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Saturday Gaming Retrospective - Advance Wars

Advance Wars – Game Boy Advanced
By Dakota Grabowski

“I’m not saying I am perfect, but why focus on the negative, right?”

Nintendo made a smart decision back in 2001 to finally debut the Nintendo/Famicom Wars series in the North American and European markets with Advance Wars. Before that, the six predecessors never saw release outside of Japan. Advance Wars is often considered one of the best Game Boy Advanced titles of all time – and rightfully so.


When simplicity is better

What were its cultural impact and/or importance?

When Advance Wars released in 2001, it released a week prior to the September 11 terrorist attacks in the United States. Even though the events eventually forced Nintendo to cancel the release of Advance Wars in Japan, Advance Wars went on to critical and financial success.

Not only did this surprise many – since this was a military turn-based strategy game – but it also opened up the eyes of developers throughout the gaming industry. Intelligent Systems, also the creators of Fire Emblem, helped pave way for the turned-based genre in its entirety to make its presence known on the handhelds. Following the release of Advance Wars, several titles released to take advantage of the market that gradually opened up on the handhelds including:

  • Onimusha Tactics

  • Tactics Ogre: The Knight of Lodis

  • Zone of the Enders: The Fist of Mars

  • Super Robot Wars: Original Generation

  • Final Fantasy Tactics Advance

  • Fire Emblem

  • Fire Emblem: The Sacred Stones

  • Yu Yu Hakusho: Tournament Tactics

The genre has grown by leaps and bounds since 2001, and credit has to be given to Advance Wars for delivering such a rich and simple design to lure gamers back for more strategic warfare action. The characters introduced, such as Eagle, Andy, Olaf and Max, were integral to drawing in the audience and keeping them hooked on the story-based campaign. It only takes a handful of minutes to see the attraction of Advance Wars and why its grid-based combat made such an impact on the genre.



Combat took place on three levels: land, sea, and air

What areas of gaming did it advance?

It proved to be an excellent entry point into the genre, whether we are talking about handhelds exclusively or not.  Taking control of the Orange Star army and battling the Yellow Comet, Green Earth and Blue Moon armies was a fantastic journey from start to finish. In addition, Advance Wars was decisively difficult and provided a good challenge too.

There was a high level of strategy that was needed to obtain victory. There were more than 100 grid-based maps to battle on with terrain to take into account when making the next move. A few maps had fog of war as an attribute that needed to be factored in. The variety of units all had different penalties and bonuses based on the terrain and enemy units they encountered. Each unit had different movement ranges and could only attack specific units. Add in the Power Meter, which allowed the characters to use special powers, and we have a fantastic strategy game that could be played a variety of ways.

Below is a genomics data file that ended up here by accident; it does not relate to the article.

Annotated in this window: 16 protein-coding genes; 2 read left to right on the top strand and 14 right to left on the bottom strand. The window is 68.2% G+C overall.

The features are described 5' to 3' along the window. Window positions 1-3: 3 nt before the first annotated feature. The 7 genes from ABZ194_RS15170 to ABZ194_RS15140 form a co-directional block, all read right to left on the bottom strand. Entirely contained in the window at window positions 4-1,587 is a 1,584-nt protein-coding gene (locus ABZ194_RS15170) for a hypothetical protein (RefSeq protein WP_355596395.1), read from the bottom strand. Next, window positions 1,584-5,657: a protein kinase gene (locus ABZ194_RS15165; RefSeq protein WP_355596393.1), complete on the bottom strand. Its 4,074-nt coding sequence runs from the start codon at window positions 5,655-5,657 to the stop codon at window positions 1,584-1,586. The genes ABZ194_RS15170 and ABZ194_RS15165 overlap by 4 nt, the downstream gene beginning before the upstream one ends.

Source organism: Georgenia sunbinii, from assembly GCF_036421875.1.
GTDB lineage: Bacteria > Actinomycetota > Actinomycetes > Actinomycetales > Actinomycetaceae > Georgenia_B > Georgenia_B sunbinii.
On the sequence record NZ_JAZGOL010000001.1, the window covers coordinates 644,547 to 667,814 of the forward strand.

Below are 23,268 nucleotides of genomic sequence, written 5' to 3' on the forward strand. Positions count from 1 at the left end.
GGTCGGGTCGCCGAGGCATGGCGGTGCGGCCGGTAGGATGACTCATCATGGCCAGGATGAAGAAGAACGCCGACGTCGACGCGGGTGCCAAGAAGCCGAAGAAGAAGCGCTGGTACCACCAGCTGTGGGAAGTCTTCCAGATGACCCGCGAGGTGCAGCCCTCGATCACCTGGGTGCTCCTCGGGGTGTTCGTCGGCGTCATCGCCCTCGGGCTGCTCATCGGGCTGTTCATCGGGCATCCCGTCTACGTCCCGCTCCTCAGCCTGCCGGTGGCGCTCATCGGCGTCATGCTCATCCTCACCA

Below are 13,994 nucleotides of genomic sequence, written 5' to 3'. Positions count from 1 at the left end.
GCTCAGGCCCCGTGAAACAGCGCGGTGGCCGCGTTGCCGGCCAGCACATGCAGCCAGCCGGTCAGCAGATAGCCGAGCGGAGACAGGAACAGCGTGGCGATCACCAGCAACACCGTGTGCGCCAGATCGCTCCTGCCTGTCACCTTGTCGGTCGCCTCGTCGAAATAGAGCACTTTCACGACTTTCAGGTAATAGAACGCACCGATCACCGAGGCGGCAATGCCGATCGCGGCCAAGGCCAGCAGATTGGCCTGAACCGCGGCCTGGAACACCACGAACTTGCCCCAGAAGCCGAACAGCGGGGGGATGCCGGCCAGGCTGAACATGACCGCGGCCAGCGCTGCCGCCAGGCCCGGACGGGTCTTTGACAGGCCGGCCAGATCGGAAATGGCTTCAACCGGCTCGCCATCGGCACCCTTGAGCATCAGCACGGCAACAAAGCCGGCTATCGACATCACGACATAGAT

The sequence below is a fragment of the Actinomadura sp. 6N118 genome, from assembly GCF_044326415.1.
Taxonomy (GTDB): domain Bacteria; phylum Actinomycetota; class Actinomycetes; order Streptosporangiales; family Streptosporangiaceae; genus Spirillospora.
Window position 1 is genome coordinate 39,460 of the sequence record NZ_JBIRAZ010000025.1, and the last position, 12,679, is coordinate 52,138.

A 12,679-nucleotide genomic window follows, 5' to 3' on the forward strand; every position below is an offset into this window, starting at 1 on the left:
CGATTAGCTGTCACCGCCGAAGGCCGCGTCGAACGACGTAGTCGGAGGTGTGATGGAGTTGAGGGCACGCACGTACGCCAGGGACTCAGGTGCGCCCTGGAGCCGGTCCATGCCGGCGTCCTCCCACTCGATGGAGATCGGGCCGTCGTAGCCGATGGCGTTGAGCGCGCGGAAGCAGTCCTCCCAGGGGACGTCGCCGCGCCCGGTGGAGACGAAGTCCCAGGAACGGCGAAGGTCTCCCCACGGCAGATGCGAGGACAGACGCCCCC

On the contrary, the storyline didn’t advance any areas of gaming as it focused on a trivial “shadow” figure named Sturm who was manipulating all the nations to battle against one another. Rather predictable and inconsequential, the storyline was a throwaway. But, at least the characters were memorable; that has to count for something, right?



We miss the old Advance Wars gang.

Does it stand the test of time?

Advance Wars passes the test with flying colors; and it does so because the sequels have yet to surpass the original.

The follow-up sequel, Advance Wars: Black Hole Rising, was pleasing, but it didn’t take any daring steps to launching the series into a whole new spectrum. It added in a few new characters, powers, units and the ability to share maps, but it never was able to step out of the shadow of the original.

The DS sequels split the fanbase in terms of those who thought the changes were extraordinary and those who thought they were abysmal. Advance Wars: Dual Strike added in touch-based controls, WiFi connectivity, new characters, new units, and the option to take total control over their AI partners in battle. Advance Wars: Days of Ruin left the world of the first three titles and created an entirely new set of characters to follow. The biggest addition for Days of Ruin was that it had online play.

Even with changes such as Super CO Powers, the series has yet to return to its former glory. The developers have tinkered with the formula and must go back to the drawing board to figure out what lies in the future.

Looking back, Advance Wars started a trend and set the bar so high, that no one has been able to raise it in the past eight years on the handhelds. Let’s hope that Intelligent Systems and Nintendo return back to the entertaining days of Andy, Max and Sami.

Advance Wars 2: Black Hole Rising by Louis Bedigian
Advance Wars: Dual Strike Review by Aceinet
Advance Wars: Days of Ruin Review by Louis Bedigian

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